Criminals who target taxpayers do their dirty deeds year round, but some nasty tax crooks are haunting individual filers and state tax officials this Halloween season.
Actually, on the state level, the tax ghouls got an early start.
South Carolina's state law enforcement and tax officials learned earlier this month that an international hacker broke into the Palmetto State's Department of Revenue computer files and gained access to about 3.6 million tax returns, along with around 387,000 credit and debit card numbers.
The theft of personal financial information, however, might have started as early as late August.
Photo by elhombredenegro via Flickr
Most of the information on the South Caroline revenue collection system, which includes state tax filings from 1998 to the present, is encrypted.
But, said officials, the crooks were able to get their hands on unencrypted Social Security numbers and around 16,000 unencrypted payment card numbers.
Officials aren't saying from which country the cyber break-in originated, just that the hacker was located outside the United States.
And they acknowledge that he or she had aobut 10 days to pilfer taxpayer data.
The good news is that the hacker(s) failed to access all of the tax information on the South Carolina system.
The S.C. Department of Revenue also has since contracted a private security company to assist in the investigation, help secure the state's computer tax system, install new equipment and software and institute tighter controls on system access.
In the meantime, South Carolina tax officials encourage anyone who has filed a state tax return since 1998 to visit protectmyid.com/scdor or call 1- 866-578-5422 to determine if their information is affected.
If so, affected taxpayers can immediately enroll in one year of identity protection and credit monitoring with Experian. The state will pick up the service's cost.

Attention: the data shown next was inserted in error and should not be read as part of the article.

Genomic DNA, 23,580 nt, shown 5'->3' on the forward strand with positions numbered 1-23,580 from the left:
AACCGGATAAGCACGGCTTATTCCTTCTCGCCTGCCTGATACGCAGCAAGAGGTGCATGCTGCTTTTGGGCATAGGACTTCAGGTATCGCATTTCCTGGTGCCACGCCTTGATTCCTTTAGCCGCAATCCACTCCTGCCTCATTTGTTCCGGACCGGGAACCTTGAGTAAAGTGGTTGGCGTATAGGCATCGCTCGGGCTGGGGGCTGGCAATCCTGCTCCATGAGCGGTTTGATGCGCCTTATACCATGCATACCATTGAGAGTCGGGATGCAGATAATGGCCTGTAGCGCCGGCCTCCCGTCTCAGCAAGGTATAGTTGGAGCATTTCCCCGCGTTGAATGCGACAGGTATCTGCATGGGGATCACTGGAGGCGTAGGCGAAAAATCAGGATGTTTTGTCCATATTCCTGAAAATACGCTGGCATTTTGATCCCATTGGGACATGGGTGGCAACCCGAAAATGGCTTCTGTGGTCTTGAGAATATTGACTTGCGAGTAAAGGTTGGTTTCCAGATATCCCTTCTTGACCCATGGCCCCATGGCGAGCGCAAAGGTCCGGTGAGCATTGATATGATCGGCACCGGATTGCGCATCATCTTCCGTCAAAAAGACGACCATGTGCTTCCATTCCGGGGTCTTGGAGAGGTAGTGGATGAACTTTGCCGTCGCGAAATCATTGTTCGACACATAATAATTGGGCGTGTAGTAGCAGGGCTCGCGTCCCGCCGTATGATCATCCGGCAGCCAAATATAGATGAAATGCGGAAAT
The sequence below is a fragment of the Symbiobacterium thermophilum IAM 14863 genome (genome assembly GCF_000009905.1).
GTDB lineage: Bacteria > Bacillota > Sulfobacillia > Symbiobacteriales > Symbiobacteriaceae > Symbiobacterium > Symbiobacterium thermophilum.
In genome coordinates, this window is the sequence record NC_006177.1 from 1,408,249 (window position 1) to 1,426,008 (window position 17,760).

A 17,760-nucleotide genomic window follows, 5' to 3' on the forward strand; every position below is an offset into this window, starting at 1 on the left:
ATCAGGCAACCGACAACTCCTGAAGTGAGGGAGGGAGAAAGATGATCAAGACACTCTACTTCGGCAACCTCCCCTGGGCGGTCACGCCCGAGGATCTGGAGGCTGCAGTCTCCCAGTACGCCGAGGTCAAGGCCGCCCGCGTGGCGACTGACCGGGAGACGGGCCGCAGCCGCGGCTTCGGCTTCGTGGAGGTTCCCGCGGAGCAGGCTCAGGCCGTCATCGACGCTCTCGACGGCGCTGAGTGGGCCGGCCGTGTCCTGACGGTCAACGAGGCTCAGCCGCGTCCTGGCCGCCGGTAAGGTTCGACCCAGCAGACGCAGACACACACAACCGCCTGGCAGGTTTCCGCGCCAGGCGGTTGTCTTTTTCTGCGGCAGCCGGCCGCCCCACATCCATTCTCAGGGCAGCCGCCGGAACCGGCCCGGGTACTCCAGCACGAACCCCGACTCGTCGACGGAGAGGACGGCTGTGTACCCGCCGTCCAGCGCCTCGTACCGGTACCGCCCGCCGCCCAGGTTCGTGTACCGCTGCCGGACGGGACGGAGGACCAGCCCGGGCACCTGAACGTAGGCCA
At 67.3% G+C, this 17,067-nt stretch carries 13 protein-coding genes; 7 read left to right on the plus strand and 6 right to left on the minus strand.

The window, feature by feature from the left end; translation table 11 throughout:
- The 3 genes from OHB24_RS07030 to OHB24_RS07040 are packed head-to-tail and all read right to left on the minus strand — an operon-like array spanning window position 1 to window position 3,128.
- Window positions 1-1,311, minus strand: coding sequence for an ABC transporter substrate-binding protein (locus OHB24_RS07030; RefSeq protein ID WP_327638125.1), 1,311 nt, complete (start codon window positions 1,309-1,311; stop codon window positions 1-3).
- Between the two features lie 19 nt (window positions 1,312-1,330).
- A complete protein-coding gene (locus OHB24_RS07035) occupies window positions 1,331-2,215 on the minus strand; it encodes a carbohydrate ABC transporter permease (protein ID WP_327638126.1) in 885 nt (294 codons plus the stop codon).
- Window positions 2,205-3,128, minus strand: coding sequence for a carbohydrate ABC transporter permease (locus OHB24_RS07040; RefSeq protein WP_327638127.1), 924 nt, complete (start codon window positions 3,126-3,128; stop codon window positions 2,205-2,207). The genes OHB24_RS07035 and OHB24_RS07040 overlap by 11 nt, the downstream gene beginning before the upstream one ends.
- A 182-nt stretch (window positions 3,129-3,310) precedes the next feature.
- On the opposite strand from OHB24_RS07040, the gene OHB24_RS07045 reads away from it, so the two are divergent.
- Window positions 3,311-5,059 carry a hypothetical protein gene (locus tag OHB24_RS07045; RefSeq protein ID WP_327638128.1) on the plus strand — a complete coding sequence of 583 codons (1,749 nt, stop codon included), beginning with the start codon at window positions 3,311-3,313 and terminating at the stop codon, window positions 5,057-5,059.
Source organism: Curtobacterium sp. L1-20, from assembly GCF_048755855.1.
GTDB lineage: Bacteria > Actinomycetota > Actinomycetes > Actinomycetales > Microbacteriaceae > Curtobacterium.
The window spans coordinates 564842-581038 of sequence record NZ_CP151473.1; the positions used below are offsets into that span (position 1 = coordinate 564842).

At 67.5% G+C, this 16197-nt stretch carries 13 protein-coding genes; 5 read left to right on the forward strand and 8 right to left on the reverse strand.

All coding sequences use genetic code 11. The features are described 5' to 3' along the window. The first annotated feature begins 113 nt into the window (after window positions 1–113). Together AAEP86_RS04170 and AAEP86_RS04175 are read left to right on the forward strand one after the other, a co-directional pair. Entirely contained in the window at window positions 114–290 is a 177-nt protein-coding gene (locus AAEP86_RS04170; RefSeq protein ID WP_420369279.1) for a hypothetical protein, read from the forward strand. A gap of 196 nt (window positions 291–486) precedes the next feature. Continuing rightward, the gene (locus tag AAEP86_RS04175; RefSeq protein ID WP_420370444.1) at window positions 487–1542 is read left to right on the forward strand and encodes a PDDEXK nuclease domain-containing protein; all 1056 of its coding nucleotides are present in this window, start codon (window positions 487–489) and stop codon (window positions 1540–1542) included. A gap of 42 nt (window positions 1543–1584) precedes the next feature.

Tax phishing attempts, too: While folks in South Carolina are dealing with a cyber security tax threat, the Internal Revenue Service this week issued a special reminder to all taxpayers to beware of fake IRS websites.
The agency has recently received reports of a new tax scam that uses a website that mimics the IRS e-Services online registration page.
The actual IRS e-Services page offers Web-based products for tax preparers, not the general public. The phony Web page, says the IRS, looks almost identical to the real one.
The IRS gets many reports of fake tax websites year round. Criminals use them to phish for people who will provide personal and financial information that may be used to steal taxpayer money or identity.
If you get such a mailing, remember that the IRS never sends unsolicited messages to taxpayers.
Also note the website's URL. The address of the official IRS website is www.irs.gov. Fake sites set up by cyber crooks do not use the .gov suffix. Instead they end in .com, .net, .org or other designations.
If you find a suspicious website that claims to be the IRS, email the site's URL to email@example.com. Put "Suspicious website" in the email subject line.
And you and your tax information stay safe, this Halloween and the other 364 days of the year.